Barefoot Palestrina for Maundy Thursday

Today, in the Christian calendar, is Maundy Thursday – remembered as the anniversary of Jesus’ “Last Supper” when he broke bread with his disciples after taking it on himself to wash their feet. Foot washing, in hot desert countries had a significance less obvious than here in Northern Europe where we tend to like keeping ourselves to ourselves except when we are throwing  off all our clothes for a one night stand or a boozy skinny dipping session on a southern Spanish holiday.

Here in England, our monarch, Queen Elizabeth puts on a sensible coat and a silly hat and goes to a cathedral to give purses of coins to worthy old people. She would be horrified at the thought that her ancestors actually followed Jesus’s example and got down on their knees to wash the feet of the common people. Whether we like it or not, our ancient aristocracy prefers to keep itself aloof even on a day such as today.

For the rest of us who don’t really recognise the coming holiday as a religious festival, maybe we should pause and think about some of the things that we have lost when we ditched our common religious culture here in western Europe.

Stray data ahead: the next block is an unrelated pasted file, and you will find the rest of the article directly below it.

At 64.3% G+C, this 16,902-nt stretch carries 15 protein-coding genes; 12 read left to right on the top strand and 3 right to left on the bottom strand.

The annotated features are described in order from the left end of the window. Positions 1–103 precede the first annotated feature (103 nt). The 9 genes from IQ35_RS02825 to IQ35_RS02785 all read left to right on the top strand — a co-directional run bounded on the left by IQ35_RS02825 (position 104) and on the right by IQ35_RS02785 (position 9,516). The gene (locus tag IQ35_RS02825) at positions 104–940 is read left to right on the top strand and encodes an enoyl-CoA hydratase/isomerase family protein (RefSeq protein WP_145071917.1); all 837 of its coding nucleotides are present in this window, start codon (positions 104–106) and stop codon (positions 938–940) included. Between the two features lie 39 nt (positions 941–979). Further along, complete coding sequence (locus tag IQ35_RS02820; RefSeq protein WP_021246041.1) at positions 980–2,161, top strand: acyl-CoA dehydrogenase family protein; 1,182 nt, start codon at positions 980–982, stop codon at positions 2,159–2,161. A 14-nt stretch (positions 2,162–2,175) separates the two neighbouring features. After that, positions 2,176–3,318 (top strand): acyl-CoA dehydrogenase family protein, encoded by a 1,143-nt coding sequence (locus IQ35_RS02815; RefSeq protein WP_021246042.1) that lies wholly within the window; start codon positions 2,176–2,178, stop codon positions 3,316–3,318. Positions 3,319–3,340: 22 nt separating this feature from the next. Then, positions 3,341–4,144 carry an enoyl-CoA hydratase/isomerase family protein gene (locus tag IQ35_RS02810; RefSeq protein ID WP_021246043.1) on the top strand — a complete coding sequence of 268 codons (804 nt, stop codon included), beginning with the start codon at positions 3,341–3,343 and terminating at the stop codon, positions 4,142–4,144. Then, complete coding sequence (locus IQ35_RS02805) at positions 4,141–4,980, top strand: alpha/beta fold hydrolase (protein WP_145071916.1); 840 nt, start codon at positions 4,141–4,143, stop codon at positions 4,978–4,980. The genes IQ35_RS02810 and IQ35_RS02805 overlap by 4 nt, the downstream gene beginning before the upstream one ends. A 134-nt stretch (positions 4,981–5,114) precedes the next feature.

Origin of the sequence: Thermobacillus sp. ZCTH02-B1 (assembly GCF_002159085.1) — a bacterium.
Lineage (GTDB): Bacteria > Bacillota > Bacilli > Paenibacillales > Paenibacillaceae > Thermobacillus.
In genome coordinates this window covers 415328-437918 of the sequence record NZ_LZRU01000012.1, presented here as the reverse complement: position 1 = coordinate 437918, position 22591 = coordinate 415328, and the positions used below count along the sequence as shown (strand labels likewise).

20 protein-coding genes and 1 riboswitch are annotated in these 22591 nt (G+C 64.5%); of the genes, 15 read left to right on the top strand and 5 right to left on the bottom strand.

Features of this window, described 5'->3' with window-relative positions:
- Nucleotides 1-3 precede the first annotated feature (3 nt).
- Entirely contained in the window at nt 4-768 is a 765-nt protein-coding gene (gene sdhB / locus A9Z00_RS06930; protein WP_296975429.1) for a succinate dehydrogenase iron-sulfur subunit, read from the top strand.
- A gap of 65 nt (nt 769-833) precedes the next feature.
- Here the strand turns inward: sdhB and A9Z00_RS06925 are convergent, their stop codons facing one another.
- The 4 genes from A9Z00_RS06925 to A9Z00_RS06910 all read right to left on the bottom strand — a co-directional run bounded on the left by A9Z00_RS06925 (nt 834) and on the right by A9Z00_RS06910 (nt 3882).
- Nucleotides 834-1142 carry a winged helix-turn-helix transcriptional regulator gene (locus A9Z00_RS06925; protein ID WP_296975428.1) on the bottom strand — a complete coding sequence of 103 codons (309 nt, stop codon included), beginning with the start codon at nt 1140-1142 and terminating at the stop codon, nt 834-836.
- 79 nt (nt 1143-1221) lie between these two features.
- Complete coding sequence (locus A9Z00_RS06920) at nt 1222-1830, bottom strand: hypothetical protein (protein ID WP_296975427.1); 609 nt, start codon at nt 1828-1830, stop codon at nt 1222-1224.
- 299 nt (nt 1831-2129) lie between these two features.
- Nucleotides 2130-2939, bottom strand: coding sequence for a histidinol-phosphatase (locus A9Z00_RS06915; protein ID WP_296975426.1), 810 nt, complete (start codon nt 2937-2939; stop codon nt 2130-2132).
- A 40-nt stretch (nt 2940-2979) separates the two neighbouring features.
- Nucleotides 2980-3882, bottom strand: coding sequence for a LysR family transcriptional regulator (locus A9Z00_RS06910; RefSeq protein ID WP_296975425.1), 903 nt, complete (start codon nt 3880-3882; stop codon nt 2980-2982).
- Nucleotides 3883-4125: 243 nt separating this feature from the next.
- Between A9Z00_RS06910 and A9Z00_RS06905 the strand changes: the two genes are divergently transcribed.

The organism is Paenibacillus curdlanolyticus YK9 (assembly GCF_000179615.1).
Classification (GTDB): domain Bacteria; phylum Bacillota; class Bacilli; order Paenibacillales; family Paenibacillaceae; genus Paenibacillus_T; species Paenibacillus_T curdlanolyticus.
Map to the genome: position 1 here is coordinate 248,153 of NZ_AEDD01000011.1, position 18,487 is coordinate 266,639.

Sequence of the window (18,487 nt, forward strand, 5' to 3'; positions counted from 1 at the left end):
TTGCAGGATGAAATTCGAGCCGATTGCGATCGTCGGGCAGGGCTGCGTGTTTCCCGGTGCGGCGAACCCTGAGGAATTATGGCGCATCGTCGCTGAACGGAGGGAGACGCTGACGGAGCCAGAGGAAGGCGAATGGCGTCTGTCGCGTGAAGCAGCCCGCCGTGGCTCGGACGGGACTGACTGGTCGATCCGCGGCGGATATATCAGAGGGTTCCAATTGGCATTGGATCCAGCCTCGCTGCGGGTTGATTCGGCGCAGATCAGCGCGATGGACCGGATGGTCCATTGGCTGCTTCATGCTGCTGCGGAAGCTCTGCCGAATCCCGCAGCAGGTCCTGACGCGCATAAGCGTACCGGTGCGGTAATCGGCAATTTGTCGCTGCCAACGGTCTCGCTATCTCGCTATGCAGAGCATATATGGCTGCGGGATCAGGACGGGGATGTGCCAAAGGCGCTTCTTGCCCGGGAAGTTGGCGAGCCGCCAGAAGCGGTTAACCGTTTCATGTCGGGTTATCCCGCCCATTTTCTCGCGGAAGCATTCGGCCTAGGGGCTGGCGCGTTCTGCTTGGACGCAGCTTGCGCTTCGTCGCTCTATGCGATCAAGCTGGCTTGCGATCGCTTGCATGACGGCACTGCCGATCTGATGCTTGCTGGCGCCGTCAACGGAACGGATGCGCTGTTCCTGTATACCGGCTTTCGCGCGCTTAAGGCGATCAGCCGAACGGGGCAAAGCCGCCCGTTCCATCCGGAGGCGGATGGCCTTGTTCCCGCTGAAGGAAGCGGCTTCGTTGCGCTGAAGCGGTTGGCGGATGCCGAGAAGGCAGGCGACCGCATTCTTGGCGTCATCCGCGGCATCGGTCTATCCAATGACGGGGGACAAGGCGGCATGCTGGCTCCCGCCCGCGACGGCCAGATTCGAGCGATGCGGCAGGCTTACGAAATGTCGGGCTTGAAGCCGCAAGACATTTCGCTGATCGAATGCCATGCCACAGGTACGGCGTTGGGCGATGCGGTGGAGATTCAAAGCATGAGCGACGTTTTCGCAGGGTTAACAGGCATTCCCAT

For one thing, I miss the music. Easter has some of the best music ever written – with composers like J..S. Bach, Handel, Tallis and Palestrina pouring out their musical souls for a festival that  most of us ignore.

I wonder too, if we are not missing out on the symbolism of that washing of the feet that Her Majesty, as titular head of the Church of England, so primly ignores. How magnificent it would be to see her get her hands wet in order to show that human beings are to be cherished and loved and that no part of them should be spurned as unclean. The ancient Christian church might have had a deeper regard for the human body than we, the supposedly liberated modern Westerners can ever pretend to feel.

One day, I hope, we will be able to see and love each other as real flesh and blood whoever we are  and whatever we look like. We don’t need a religion to wish for that.

So, for today, here is the deeply moving Maundy Thursday music by Palestrina, the first part of his Lamentations of Jeremiah performed by Pro Cantione Antiqua with some images of the ritual of feet washing. There is an Easter message in there for all of us.


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